Over a 19-year period, they brought DAV’s no-cost services to 608,000 veterans and members of their families before the program was retired in 1993 and reinstituted a few years later as DAV’s Mobile Service Office program.
As America celebrated its bicentennial in 1976, DAV opened its National Service & Legislative Headquarters in Washington, D.C. On March 4, 750 people attended the grand opening, including President Gerald Ford, whoaddressed the group. DAV leadership in Washington soon shifted hands, with Keller retiring as National Service Director to be replaced by Norman B.“Gabby” Hartnett, who had been serving as the organization’s Employment Director.
DAV saw two major legislative victories in 1978. A serious threat to veterans preference in federal employment was defeated, and a drive to saddle the VA with a particularly meager budget was halted in its tracks. Also of importance was the return of Veterans Day to Nov. 11, rather than scheduling the holiday as part of a three-day weekend.
In 1976, DAV also funded the groundbreaking Forgotten Warrior Project, which first defined the issue of post-traumatic stress disorder (PTSD) amongwar veterans.
Vietnam veterans were experiencing serious postwar problems at the time. DAV hoped the new study would make it impossible for Congress, the VA and the American public to ignore what was going on.
When Congress and the VA failed to act on the findings of the project, DAV initiated its own Vietnam Veterans Outreach Program. Fortunately, this DAVsponsored study and DAV’s clinical outreach work spurred other research that forced the government to realize the psychological impact of war on veterans ofVietnam and all wars.
When that finally happened, the DAV Vietnam Veterans Outreach Program was already there to serveas an effective treatment model to beadopted by the VA’s VetCenter program.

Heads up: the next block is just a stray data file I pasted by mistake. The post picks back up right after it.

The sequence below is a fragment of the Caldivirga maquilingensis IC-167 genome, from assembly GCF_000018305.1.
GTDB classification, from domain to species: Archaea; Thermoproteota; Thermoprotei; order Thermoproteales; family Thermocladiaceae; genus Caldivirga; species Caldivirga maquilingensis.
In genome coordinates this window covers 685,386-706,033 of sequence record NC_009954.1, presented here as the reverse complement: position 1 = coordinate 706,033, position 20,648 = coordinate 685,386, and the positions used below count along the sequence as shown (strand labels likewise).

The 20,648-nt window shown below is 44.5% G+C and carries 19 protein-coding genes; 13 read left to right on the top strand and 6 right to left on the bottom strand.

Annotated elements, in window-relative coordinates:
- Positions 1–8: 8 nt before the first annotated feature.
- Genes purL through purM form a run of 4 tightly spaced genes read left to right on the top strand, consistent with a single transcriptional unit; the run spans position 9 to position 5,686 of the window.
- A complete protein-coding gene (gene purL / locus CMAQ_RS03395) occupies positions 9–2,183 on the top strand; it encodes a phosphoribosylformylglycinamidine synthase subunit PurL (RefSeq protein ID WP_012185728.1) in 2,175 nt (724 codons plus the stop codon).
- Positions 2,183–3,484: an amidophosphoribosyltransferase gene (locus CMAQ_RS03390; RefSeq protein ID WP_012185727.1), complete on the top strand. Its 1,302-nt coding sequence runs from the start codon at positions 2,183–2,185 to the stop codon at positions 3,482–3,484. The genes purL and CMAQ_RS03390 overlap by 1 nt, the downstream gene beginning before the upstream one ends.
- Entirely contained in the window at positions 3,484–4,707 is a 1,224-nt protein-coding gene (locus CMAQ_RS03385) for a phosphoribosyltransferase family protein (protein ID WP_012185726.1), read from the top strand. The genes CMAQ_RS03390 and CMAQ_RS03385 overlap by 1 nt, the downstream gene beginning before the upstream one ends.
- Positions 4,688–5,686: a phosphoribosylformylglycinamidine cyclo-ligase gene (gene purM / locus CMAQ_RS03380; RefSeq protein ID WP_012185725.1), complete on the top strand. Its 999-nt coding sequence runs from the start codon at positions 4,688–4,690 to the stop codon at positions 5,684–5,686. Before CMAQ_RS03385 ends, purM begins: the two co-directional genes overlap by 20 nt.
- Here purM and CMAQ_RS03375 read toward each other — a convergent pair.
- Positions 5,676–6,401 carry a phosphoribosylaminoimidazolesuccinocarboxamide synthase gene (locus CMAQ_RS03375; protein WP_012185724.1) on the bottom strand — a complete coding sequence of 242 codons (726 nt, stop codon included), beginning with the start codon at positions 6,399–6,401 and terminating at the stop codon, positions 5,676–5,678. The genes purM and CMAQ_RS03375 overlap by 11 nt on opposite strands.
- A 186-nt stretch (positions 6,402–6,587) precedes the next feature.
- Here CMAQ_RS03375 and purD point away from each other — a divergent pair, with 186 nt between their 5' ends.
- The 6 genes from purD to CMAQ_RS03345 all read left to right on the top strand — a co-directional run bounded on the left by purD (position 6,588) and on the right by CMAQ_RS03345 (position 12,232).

By March 1979, DAV reached a new milestone of 600,000 members. Having achieved this figure, DAV’s strength was impressive by any standard. Of the 2.2 million disabled veterans eligible for membership, more than one-fourth were DAV members.
In recognition of its newest members, DAV spearheaded the observance of Vietnam-era Veterans Week, May 28–June 3, 1979. Conferences were held at George Washington University with President Jimmy Carter addressing the group. DAV honored the Vietnam-era veterans with a separate observance for theentire month of May.
At the same time, an aforementioned topic of vital importance to many recent veterans, Agent Orange exposure, was beginning to attract attention. DAV was taken aback when it learned that a VA committee formed to study the effects of Agent Orange included no Vietnam veterans. DAV raised objections and realized a victory when a combat-disabled Vietnam veteran was named to the group.
With many new members and leaders, DAV closed out the ’70s prepared to continue its fight into the second half of its first century, especially for those suffering because of Agent Orange and PTSD.